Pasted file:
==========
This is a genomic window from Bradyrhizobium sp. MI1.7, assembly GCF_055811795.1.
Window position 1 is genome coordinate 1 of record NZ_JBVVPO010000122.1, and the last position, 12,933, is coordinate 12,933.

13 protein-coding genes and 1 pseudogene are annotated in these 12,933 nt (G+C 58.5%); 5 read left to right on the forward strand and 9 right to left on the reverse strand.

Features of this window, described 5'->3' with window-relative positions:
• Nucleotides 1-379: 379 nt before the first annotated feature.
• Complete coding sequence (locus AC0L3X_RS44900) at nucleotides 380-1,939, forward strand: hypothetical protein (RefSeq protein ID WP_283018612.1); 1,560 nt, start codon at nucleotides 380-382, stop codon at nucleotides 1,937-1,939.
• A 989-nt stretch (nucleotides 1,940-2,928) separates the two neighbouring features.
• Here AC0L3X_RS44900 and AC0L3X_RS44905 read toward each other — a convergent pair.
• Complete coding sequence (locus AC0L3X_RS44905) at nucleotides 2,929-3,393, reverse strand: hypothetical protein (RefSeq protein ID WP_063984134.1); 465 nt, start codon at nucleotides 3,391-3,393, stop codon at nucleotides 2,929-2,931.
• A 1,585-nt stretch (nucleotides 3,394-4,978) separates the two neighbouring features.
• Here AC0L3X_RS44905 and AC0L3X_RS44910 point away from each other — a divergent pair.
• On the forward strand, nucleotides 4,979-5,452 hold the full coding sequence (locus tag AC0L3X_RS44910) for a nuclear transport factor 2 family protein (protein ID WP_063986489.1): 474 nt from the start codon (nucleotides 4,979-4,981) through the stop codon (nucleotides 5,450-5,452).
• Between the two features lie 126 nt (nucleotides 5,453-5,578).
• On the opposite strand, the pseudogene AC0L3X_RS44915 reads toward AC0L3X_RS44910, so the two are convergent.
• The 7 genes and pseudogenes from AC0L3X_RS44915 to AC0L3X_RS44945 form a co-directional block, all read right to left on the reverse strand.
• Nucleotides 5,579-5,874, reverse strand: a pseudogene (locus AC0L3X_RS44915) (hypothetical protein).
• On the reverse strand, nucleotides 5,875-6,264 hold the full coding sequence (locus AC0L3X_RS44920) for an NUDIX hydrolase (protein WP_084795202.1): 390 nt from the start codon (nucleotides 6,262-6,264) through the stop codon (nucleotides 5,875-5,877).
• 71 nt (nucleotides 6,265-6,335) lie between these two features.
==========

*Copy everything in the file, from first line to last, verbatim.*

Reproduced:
This is a genomic window from Bradyrhizobium sp. MI1.7, assembly GCF_055811795.1.
Window position 1 is genome coordinate 1 of record NZ_JBVVPO010000122.1, and the last position, 12,933, is coordinate 12,933.

13 protein-coding genes and 1 pseudogene are annotated in these 12,933 nt (G+C 58.5%); 5 read left to right on the forward strand and 9 right to left on the reverse strand.

Features of this window, described 5'->3' with window-relative positions:
• Nucleotides 1-379: 379 nt before the first annotated feature.
• Complete coding sequence (locus AC0L3X_RS44900) at nucleotides 380-1,939, forward strand: hypothetical protein (RefSeq protein ID WP_283018612.1); 1,560 nt, start codon at nucleotides 380-382, stop codon at nucleotides 1,937-1,939.
• A 989-nt stretch (nucleotides 1,940-2,928) separates the two neighbouring features.
• Here AC0L3X_RS44900 and AC0L3X_RS44905 read toward each other — a convergent pair.
• Complete coding sequence (locus AC0L3X_RS44905) at nucleotides 2,929-3,393, reverse strand: hypothetical protein (RefSeq protein ID WP_063984134.1); 465 nt, start codon at nucleotides 3,391-3,393, stop codon at nucleotides 2,929-2,931.
• A 1,585-nt stretch (nucleotides 3,394-4,978) separates the two neighbouring features.
• Here AC0L3X_RS44905 and AC0L3X_RS44910 point away from each other — a divergent pair.
• On the forward strand, nucleotides 4,979-5,452 hold the full coding sequence (locus tag AC0L3X_RS44910) for a nuclear transport factor 2 family protein (protein ID WP_063986489.1): 474 nt from the start codon (nucleotides 4,979-4,981) through the stop codon (nucleotides 5,450-5,452).
• Between the two features lie 126 nt (nucleotides 5,453-5,578).
• On the opposite strand, the pseudogene AC0L3X_RS44915 reads toward AC0L3X_RS44910, so the two are convergent.
• The 7 genes and pseudogenes from AC0L3X_RS44915 to AC0L3X_RS44945 form a co-directional block, all read right to left on the reverse strand.
• Nucleotides 5,579-5,874, reverse strand: a pseudogene (locus AC0L3X_RS44915) (hypothetical protein).
• On the reverse strand, nucleotides 5,875-6,264 hold the full coding sequence (locus AC0L3X_RS44920) for an NUDIX hydrolase (protein WP_084795202.1): 390 nt from the start codon (nucleotides 6,262-6,264) through the stop codon (nucleotides 5,875-5,877).
• 71 nt (nucleotides 6,265-6,335) lie between these two features.